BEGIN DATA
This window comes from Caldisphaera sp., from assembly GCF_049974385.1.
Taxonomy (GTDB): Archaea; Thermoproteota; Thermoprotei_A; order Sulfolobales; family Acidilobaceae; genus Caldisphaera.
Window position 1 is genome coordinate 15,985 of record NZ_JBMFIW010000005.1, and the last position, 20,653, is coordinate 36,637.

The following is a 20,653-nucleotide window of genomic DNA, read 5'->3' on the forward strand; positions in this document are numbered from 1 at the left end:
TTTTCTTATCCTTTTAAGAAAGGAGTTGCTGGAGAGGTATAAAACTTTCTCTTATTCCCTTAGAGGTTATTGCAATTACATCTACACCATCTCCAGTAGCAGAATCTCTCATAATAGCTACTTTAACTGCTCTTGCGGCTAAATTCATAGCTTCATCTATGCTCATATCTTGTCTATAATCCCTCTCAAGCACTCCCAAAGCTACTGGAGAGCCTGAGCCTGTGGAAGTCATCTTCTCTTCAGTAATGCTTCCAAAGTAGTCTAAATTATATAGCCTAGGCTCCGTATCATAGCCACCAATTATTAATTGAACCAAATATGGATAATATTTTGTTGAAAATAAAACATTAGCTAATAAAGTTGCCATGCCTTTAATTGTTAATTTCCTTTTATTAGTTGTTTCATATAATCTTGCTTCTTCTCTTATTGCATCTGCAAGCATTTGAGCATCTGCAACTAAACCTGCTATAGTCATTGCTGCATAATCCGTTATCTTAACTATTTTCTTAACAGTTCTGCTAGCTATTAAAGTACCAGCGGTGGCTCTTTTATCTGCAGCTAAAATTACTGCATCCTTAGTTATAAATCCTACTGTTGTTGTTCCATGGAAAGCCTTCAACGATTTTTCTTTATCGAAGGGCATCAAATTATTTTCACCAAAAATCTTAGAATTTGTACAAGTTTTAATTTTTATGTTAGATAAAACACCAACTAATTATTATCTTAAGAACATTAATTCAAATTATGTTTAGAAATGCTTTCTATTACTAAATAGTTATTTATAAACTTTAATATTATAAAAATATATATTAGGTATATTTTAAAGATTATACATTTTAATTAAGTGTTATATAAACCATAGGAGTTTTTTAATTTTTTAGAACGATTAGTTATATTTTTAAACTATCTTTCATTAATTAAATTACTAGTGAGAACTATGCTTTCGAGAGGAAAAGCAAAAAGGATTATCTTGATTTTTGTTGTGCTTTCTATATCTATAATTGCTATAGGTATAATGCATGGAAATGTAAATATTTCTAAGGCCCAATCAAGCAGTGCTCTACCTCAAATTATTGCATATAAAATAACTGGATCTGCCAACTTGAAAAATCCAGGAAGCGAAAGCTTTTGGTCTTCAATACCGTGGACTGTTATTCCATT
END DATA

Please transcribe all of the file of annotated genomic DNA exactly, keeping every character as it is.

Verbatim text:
This window comes from Caldisphaera sp., from assembly GCF_049974385.1.
Taxonomy (GTDB): Archaea; Thermoproteota; Thermoprotei_A; order Sulfolobales; family Acidilobaceae; genus Caldisphaera.
Window position 1 is genome coordinate 15,985 of record NZ_JBMFIW010000005.1, and the last position, 20,653, is coordinate 36,637.

The following is a 20,653-nucleotide window of genomic DNA, read 5'->3' on the forward strand; positions in this document are numbered from 1 at the left end:
TTTTCTTATCCTTTTAAGAAAGGAGTTGCTGGAGAGGTATAAAACTTTCTCTTATTCCCTTAGAGGTTATTGCAATTACATCTACACCATCTCCAGTAGCAGAATCTCTCATAATAGCTACTTTAACTGCTCTTGCGGCTAAATTCATAGCTTCATCTATGCTCATATCTTGTCTATAATCCCTCTCAAGCACTCCCAAAGCTACTGGAGAGCCTGAGCCTGTGGAAGTCATCTTCTCTTCAGTAATGCTTCCAAAGTAGTCTAAATTATATAGCCTAGGCTCCGTATCATAGCCACCAATTATTAATTGAACCAAATATGGATAATATTTTGTTGAAAATAAAACATTAGCTAATAAAGTTGCCATGCCTTTAATTGTTAATTTCCTTTTATTAGTTGTTTCATATAATCTTGCTTCTTCTCTTATTGCATCTGCAAGCATTTGAGCATCTGCAACTAAACCTGCTATAGTCATTGCTGCATAATCCGTTATCTTAACTATTTTCTTAACAGTTCTGCTAGCTATTAAAGTACCAGCGGTGGCTCTTTTATCTGCAGCTAAAATTACTGCATCCTTAGTTATAAATCCTACTGTTGTTGTTCCATGGAAAGCCTTCAACGATTTTTCTTTATCGAAGGGCATCAAATTATTTTCACCAAAAATCTTAGAATTTGTACAAGTTTTAATTTTTATGTTAGATAAAACACCAACTAATTATTATCTTAAGAACATTAATTCAAATTATGTTTAGAAATGCTTTCTATTACTAAATAGTTATTTATAAACTTTAATATTATAAAAATATATATTAGGTATATTTTAAAGATTATACATTTTAATTAAGTGTTATATAAACCATAGGAGTTTTTTAATTTTTTAGAACGATTAGTTATATTTTTAAACTATCTTTCATTAATTAAATTACTAGTGAGAACTATGCTTTCGAGAGGAAAAGCAAAAAGGATTATCTTGATTTTTGTTGTGCTTTCTATATCTATAATTGCTATAGGTATAATGCATGGAAATGTAAATATTTCTAAGGCCCAATCAAGCAGTGCTCTACCTCAAATTATTGCATATAAAATAACTGGATCTGCCAACTTGAAAAATCCAGGAAGCGAAAGCTTTTGGTCTTCAATACCGTGGACTGTTATTCCATT